2. Offer choices. Rather than ask, “Do you want broccoli for dinner?” ask “Which would you like for dinner, broccoli or cauliflower?”
  3. Offer the same food for the whole family. Serve the same meal to adults and kids. Let them see you enjoy a variety of healthy foods. Talk about the colors, shapes, and textures on the plate.
  4. Have your child help you prepare meals. Children learn about food and get excited about tasting food when they help make meals. Let them add ingredients, scrub veggies, or help stir food.
  5. Be a good role model. Try new foods yourself. Describe their taste, texture, and smell to your child.
  6. Start with small portions. Let your kids try small portions of new foods that you enjoy. Give them a small taste at first and be patient with them. When they develop a taste for more types of foods, it’s easier to plan family meals.
  7. Offer new foods first. Your child is most hungry  at the start of a meal.
  8. Offer new foods many times. Sometimes, new foods take time. Kids don’t always take to new foods right away. It may take up to a dozen tries for a child to accept a new food.
  9. Make food fun. Cut food into fun and easy shapes with cookie cutters.
  10. Encourage your child to invent and help prepare new snacks. Create new tastes by mixing two or more food groups together to make  interesting pairings.

Shakera Williams, M.P.H.

Assistant Nutrition Extension Agent-General & SNAP-Ed Nutrition 

Webster/Claiborne Parishes

Office: (318) 371-1371 

The LSU AgCenter and LSU provide equal opportunities in programs and employment.

Running for office?

If you are a candidate running for political office, you can get out your word in Webster Parish Journal.

All candidates running for office in the upcoming October 14 election will receive one free announcement with photo.

Email your announcement and photo to . We also having political advertising available, and one of our advertising staff will be in touch with you. Let us give you a hand at .

Upcoming Events

Send non-profit calendar events to .

Through Sept 1

Register to vote for the October 14 election. Registrar of Voters Office, Webster Parish Courthouse, 8:30 a.m. until 4:30 p.m. Mon.-Fri.

Sept. 1

Webster 4-H enrollment begins.

Response cards and checks to be mailed to Dorcheat Museum for annual fundraiser to be held Sept. 11.

Sept. 2

9 a.m. 6th Annual NWLA PCOS Awareness Walk, Victory Park, Minden.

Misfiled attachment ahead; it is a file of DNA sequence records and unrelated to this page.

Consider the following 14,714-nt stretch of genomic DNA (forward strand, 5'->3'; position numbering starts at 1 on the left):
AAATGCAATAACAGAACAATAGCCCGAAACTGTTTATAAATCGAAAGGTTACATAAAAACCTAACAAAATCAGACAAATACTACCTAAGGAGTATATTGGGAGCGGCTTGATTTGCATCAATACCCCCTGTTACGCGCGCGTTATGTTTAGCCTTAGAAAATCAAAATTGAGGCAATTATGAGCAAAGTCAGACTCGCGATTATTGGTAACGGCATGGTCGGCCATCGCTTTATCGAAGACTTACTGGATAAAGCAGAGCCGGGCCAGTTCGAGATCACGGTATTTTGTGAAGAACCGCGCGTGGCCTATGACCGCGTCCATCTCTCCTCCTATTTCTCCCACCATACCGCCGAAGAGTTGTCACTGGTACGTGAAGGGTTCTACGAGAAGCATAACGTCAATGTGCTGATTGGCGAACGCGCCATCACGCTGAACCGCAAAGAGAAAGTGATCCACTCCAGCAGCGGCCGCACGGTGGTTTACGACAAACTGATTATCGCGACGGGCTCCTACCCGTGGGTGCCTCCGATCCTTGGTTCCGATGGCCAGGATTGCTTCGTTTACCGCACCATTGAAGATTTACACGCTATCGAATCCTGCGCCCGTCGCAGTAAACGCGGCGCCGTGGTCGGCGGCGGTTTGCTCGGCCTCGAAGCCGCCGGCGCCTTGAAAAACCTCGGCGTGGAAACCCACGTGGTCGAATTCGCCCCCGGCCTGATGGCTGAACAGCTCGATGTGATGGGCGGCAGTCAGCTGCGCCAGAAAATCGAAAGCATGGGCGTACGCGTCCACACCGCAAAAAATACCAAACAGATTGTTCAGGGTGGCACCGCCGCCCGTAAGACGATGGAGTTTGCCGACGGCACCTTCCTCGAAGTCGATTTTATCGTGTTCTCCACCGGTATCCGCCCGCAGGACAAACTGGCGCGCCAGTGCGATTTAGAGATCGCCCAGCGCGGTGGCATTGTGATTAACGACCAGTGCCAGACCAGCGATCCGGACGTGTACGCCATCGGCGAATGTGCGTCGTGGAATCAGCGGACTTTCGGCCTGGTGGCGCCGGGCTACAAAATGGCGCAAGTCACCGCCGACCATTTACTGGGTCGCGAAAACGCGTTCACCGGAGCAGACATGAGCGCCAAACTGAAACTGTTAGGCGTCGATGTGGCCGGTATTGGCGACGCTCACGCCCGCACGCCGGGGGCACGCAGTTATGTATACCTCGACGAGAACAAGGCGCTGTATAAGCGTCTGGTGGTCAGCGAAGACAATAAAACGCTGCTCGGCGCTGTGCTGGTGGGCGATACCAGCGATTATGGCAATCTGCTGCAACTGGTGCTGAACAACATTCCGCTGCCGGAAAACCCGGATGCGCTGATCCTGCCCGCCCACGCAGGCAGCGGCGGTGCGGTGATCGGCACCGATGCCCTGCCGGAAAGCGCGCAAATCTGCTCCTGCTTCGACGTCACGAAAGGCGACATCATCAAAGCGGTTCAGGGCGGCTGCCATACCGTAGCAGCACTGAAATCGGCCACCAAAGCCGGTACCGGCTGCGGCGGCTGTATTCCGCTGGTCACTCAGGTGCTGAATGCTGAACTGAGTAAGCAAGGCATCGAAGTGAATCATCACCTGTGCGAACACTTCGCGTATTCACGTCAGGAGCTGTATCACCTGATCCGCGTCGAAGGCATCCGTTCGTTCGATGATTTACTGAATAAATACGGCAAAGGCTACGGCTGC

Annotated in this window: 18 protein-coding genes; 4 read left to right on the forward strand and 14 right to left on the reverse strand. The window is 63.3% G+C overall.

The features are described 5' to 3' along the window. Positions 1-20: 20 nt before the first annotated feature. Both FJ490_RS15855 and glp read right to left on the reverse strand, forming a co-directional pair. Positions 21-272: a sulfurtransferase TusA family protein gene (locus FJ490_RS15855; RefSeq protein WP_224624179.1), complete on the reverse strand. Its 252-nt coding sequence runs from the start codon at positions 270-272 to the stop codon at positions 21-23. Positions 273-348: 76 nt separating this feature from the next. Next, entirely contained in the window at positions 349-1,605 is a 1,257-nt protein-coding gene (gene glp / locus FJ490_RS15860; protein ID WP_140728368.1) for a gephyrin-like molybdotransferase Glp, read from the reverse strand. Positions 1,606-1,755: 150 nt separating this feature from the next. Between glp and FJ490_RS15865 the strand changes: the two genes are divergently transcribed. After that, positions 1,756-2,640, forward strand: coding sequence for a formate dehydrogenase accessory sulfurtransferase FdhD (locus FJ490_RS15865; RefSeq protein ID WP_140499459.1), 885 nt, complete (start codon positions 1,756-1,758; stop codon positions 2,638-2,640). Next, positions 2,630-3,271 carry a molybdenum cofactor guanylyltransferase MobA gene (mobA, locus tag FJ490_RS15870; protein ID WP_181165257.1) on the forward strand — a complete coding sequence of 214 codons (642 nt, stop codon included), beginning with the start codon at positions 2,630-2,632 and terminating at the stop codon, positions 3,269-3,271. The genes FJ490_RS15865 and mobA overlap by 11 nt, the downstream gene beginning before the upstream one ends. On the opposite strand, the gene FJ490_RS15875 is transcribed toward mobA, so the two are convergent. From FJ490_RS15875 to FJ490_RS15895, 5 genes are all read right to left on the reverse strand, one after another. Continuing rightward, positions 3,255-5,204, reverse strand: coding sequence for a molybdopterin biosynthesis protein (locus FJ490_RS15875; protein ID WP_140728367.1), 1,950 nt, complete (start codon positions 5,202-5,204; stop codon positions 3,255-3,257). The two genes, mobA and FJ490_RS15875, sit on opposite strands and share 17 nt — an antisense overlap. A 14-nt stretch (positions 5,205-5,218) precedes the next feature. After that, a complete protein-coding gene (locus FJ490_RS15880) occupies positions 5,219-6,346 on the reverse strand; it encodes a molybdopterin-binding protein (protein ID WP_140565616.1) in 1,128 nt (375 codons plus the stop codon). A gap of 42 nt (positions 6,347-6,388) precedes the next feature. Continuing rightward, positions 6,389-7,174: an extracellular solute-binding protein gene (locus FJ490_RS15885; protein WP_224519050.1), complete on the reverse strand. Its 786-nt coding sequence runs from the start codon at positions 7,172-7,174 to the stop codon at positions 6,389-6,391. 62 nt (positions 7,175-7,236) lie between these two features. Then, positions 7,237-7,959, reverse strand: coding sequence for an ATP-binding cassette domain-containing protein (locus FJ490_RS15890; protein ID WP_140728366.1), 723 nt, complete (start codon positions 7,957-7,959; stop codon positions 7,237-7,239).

11 a.m. Webster Council on Aging, Minden, Ribbon Cutting ceremony for newest Little Free Pantry.

Last day for fall soccer registration at the Minden Rec Center.

Sept. 8

Last day to drop off checks at Dorcheat Historical Museum for annual fundraiser to be held Sept. 11.

Sept. 9

Vintage Car Club of Minden’s annual car show in downtown Minden. More information when available.

Football season at Minden Rec Center begins and runs through November 4.

Sept. 11

6 until 8 p.m. Dorcheat Historical Museum annual fundraiser. Dress like your favorite movie or TV character. $25/ per person.

Sept. 15

Webster High School Homecoming

Sept. 22-24

Springhill PRCA Rodeo and Parade, Springhill, La.

September 28 through 30, Oct. 1


Minden High School 30th Class Reunion

Sept. 28 – 6 until 9 p.m. Meet and Greet, Under Dawgs Sports Grill, 605 Main St., Minden, La.

Sept. 29 – 11 a.m. until 1 p.m., Meet and Greet, Under Dawgs Sports Grill, 605 Main St., Minden, La.

Sept. 29 – 9 p.m. until 1 a.m., Kickback, Camp Minden, 100 Louisiana Boulevard, Minden, La.

Homecoming Parade TBA

Sept. 30 – 11 a.m. until 2 p.m., Family Fun Day, Hot Wheels Skating Rink, 3000 Old Minden Rd., Bossier City, La.

Sept. 30 – 7 p.m. until 1 a.m., Still Rollin 30 Years Later, Camp Minden, 100 Louisiana Boulevard, Minden, La.

Oct.1 – Church Fellowship TBA

Youth Basketball registration begins and runs through December 1 at Minden Rec Center.

Oct. 7

8:30 a.m. until 1 p.m. “Day of Worship for Women, North Acres Baptist Church, 1852 Lewisville Rd., Minden. Cost is $25 and space is limited.

Kathy Nelson with Speak It Ministries will be the speaker and Serena Gray will be leading worship. Register by contacting Janice Nelson at or 318-393-1990

or calling the church 318-377-4315. Childcare provided, lunch included.

Oct. 12

6 p.m. Seeds Women’s Center annual Fundraising Banquet. Dinner at program. Minden Civic Center. For tickets, call 318-639-0907.

Oct. 14

11 a.m. until 4 p.m. Minden Makers Fair. Accepting vendor applications, demonstrations and volunteers.

Oct. 24